Air Force Chief Noncommittal on Lockheed Martin's SR-72 Concept
Defense news websites and blogs ignited earlier this month when Lockheed Martin announced its successor to the famed SR-71 Blackbird spy plane, the hypersonic SR-72 aircraft. Lockheed has said a working demonstrator could be in the skies by 2030.
Air Force Chief of Staff Gen. Mark Welsh acknowledged that hypersonic capabilities would be advantageous for the Air Force, but he had not spoken to Lockheed officials about the SR-72 and would not comment on whether the service was interested in the aircraft.
Nevertheless, he said he was interested in hypersonic technology.
“It’s something that appeals to me for a very simple reason, not because it’s cool, but because speed compresses decision times," he told reporters on Nov. 13. "Anything you can do to decrease an adversary's decision timeline and give you the advantage in action is a good thing. So if it's practical to pursue hypersonics and create that ability to move at a much, much faster speed than we could in the past, it's worth pursuing. But how far we go, I don't have any idea."
The unmanned SR-72 would be equipped with an integrated turbine engine and dual-model ramjet, providing the thrust and acceleration needed to fly the aircraft at six times the speed of sound, according to company information.
“Hypersonic aircraft coupled with hypersonic missiles could penetrate denied airspace and strike at nearly any location across a continent in less than an hour,” Brad Leland, Lockheed Martin program manager for hypersonics, said in a news release.
Earlier this year, the Air Force successfully flew its X-51 WaveRider demonstration aircraft at hypersonic speeds. The X-51, manufactured by Boeing, traveled 230 nautical miles in about six minutes during a May flight over the Naval Air Warfare Center Sea Range in Point Mugu, Calif.
The demonstration proved that hypersonic flight could be a plausible investment for the service, said Welsh. But if the Air Force pursues that capability, it may incorporate it in a weapons system such as a missile rather than an aircraft.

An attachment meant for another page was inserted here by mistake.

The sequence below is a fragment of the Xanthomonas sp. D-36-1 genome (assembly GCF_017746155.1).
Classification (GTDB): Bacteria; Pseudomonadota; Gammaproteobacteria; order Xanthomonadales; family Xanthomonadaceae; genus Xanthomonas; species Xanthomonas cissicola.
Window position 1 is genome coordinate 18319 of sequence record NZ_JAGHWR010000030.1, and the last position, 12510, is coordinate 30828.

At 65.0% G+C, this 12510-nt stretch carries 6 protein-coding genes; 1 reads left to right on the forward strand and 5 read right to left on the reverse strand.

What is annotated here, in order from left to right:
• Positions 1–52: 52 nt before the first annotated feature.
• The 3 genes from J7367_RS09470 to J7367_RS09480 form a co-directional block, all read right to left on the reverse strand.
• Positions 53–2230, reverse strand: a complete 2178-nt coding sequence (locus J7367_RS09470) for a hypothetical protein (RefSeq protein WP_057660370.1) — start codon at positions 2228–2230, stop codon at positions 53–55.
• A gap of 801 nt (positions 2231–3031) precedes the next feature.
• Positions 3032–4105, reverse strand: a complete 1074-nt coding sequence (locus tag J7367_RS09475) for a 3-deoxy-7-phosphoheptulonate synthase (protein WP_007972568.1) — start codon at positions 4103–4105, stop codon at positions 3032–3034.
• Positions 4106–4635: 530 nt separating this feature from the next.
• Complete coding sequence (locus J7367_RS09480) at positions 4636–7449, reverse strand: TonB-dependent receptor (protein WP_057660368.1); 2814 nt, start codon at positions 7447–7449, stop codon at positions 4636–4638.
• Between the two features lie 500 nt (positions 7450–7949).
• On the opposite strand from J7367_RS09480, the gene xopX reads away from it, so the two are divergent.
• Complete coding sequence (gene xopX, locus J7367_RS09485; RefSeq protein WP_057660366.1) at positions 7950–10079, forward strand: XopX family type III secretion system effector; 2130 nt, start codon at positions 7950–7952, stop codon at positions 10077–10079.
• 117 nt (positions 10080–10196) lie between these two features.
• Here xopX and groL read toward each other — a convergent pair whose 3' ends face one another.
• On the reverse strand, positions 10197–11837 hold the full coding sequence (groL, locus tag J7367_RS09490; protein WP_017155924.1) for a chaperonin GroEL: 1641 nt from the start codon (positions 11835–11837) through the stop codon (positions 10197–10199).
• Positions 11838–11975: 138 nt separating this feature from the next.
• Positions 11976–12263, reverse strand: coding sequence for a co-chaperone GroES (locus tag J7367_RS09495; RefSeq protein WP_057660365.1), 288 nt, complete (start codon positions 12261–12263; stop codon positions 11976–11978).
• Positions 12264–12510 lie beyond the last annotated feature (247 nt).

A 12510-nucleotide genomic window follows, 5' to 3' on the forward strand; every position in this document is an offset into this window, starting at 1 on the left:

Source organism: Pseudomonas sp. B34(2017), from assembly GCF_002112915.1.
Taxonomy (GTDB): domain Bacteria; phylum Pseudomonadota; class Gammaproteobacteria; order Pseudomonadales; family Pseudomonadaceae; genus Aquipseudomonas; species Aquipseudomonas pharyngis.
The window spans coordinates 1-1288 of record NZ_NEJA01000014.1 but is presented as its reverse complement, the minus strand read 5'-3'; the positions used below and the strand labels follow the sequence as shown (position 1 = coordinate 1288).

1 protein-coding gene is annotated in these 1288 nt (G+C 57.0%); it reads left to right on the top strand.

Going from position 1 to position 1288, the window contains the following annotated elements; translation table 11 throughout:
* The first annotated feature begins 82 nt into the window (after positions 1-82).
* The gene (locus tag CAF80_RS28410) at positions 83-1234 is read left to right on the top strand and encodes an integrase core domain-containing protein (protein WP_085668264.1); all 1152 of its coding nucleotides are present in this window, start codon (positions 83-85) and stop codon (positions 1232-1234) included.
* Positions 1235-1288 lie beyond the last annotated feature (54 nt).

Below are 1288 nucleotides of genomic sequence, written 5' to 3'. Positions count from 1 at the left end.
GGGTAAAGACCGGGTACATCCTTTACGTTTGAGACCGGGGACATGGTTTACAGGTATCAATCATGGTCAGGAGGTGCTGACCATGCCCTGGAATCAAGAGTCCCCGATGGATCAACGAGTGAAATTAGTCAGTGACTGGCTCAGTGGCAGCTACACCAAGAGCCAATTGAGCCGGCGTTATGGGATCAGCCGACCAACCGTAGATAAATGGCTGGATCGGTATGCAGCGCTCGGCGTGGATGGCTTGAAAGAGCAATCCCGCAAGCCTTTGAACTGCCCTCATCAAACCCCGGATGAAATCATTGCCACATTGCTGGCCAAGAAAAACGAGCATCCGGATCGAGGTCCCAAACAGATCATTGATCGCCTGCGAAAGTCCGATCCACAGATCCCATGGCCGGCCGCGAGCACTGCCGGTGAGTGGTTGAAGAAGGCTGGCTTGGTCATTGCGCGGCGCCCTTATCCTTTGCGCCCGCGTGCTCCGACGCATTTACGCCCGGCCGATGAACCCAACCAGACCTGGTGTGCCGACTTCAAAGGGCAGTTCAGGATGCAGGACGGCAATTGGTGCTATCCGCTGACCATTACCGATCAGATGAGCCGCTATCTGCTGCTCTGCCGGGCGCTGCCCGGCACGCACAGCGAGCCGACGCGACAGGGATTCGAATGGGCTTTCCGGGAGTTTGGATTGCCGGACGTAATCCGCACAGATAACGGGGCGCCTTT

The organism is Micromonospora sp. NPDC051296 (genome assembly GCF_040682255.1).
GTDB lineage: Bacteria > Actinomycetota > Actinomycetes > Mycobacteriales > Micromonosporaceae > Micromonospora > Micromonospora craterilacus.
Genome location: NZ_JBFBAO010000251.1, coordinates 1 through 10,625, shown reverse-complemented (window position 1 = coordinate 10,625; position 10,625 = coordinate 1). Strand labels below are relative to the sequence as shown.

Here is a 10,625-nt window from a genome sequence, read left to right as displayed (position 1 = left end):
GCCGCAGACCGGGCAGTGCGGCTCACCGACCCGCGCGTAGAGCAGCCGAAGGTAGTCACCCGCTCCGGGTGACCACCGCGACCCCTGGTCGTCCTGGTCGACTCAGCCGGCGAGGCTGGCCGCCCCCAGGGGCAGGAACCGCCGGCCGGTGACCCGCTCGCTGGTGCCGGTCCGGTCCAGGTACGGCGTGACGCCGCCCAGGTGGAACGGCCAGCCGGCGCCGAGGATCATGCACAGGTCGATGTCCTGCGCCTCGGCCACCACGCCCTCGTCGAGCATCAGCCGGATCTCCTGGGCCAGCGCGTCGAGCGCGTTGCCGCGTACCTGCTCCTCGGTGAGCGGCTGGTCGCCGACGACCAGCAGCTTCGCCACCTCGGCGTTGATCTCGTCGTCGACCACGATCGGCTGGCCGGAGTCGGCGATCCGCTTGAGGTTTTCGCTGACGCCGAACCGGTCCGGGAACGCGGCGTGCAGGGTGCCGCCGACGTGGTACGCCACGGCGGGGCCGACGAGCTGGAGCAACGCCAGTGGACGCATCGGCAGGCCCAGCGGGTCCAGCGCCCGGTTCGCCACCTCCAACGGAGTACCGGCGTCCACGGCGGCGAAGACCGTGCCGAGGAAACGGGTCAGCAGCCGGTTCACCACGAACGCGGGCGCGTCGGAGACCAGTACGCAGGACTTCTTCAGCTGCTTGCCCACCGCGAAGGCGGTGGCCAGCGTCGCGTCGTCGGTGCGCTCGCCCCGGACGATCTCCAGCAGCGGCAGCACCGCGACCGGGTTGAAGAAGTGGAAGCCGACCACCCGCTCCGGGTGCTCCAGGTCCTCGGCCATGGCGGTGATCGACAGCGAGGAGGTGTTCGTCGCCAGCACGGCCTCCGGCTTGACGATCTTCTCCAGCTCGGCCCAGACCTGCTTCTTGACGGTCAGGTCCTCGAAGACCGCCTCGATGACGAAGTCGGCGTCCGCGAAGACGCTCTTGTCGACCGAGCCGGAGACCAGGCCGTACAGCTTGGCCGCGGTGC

"Right now, we don’t have the material to do anything other than the size of a WaveRider, which is not an [full-scale] airplane,” he said. “I think it would probably start small, and who knows where it will go after that.”
"Just think how cool you'd look in a hypersonic airplane. That drives all of our decisions, doesn't it?" he joked.
That moment of levity contrasted with the overall theme of his remarks: The Air Force is struggling to find a balance between capability, capacity and readiness as budget cuts and sequestration continue.
If sequestration extends through 2023, the service will have to cut about 50 percent of its modernization programs, Welsh said.
The Air Force is committed to protecting its three top acquisition priorities — the F-35 Joint Strike Fighter, the KC-135 refueling tanker and the long range strike bomber. As the service is challenged by aging aircraft fleets, those three programs will be necessary to keeping the service relevant in the next decade, he said.
For instance, when Boeing delivers the last KC-46 tanker in 2028, two-thirds of the tanker fleet will be more than 65 years old, Welsh said.
"By 2025, there will be fifth-generation technology produced by other countries that is in the battlespace,” he said. “I certainly hope we're not fighting Russia or China, and I don't believe we will be, but we'll see their equipment. They export. ... It will be on the streets and we'll be fighting it. And their new stuff will be better than our legacy stuff."
The Air Force hopes to be able to field a new bomber at the price of $550 million a copy. That aircraft’s design will not be based on unproven technologies, Welsh said. “That’s when prices start to get out of control” and requirements start to change.
Acquisition of new platforms and weapons systems isn’t the only thing that is feeling the pains of sequestration; readiness has taken a hit as well.
Realistically, the Air Force can only keep 80 percent of its combat units ready at any time, Welsh said. That allows the service to meet all of its demands, such as homeland defense, responding to combatant command needs and providing intelligence, surveillance and reconnaissance.
Before sequestration, that number had dropped to 55 percent. Today, less than 40 percent of combat units are ready for combat, Welsh said. “We think that’s going to last for a while. The sequester cuts accounts like flying hours [and] weapons system sustainment. That takes directly from our ability to keep units ready day to day.”
That can lead to a longer response time and fewer options for decision-makers, he said.
Ultimately, cutting training hours could end up being more expensive than keeping pilots ready for combat. It can take three times as much money to re-qualify someone to fly an airplane compared to someone who maintains that state of readiness, Welsh said.